John Burroughs (1837-1921), Birds and Poets, with Other Papers
(Boston: Houghton, Mifflin and Company, 1905), pp. 53-54:
It is well to let down our metropolitan pride a little. Man thinks himself at the top, and that the immense display and prodigality of Nature are for him. But they are no more for him than they are for the birds and beasts, and he is no more at the top than they are. He appeared upon the stage when the play had advanced to a certain point, and he will disappear from the stage when the play has reached another point, and the great drama will go on without him. The geological ages, the convulsions and parturition throes of the globe, were to bring him forth no more than the beetles. Is not all this wealth of the seasons, these solar and sidereal influences, this depth and vitality and internal fire, these seas, and rivers, and oceans, and atmospheric currents, as necessary to the life of the ants and worms we tread under foot as to our own? And does the sun shine for me any more than for yon butterfly?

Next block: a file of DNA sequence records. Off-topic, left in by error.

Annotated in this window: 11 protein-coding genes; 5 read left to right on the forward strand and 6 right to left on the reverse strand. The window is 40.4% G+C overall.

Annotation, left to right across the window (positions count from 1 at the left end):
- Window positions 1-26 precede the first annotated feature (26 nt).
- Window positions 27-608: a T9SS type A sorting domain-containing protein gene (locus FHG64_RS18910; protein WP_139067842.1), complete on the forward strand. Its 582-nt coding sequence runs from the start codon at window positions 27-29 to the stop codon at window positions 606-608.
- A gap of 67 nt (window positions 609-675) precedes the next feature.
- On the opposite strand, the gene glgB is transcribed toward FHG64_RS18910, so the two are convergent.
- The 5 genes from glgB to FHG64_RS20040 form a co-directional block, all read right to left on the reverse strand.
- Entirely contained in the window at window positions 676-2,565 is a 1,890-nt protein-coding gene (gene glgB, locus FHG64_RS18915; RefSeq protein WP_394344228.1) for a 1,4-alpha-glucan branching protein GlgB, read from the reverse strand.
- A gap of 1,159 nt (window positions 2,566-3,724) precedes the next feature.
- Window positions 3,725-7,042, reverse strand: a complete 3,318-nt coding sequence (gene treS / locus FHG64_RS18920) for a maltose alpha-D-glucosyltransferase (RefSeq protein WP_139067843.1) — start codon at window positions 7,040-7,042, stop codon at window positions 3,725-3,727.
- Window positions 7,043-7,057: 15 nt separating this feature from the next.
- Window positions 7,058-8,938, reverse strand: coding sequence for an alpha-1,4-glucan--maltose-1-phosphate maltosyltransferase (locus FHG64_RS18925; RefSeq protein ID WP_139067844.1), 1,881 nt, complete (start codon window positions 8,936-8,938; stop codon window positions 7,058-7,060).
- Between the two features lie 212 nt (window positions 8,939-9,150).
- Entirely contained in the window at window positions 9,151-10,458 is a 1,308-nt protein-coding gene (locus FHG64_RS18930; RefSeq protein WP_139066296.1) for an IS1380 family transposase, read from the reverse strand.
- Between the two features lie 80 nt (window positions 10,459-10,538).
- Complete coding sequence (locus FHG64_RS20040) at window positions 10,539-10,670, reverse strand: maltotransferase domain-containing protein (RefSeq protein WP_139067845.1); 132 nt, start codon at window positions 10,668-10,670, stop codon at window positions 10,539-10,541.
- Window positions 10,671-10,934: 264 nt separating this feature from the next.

Henry David Thoreau (1817-1862), Journals
(April 2, 1852):
It appears to me that, to one standing on the heights of philosophy, mankind and the works of man will have sunk out of sight altogether; that man is altogether too much insisted on. The poet says the proper study of mankind is man. I say, study to forget all that; take wider views of the universe. That is the egotism of the race.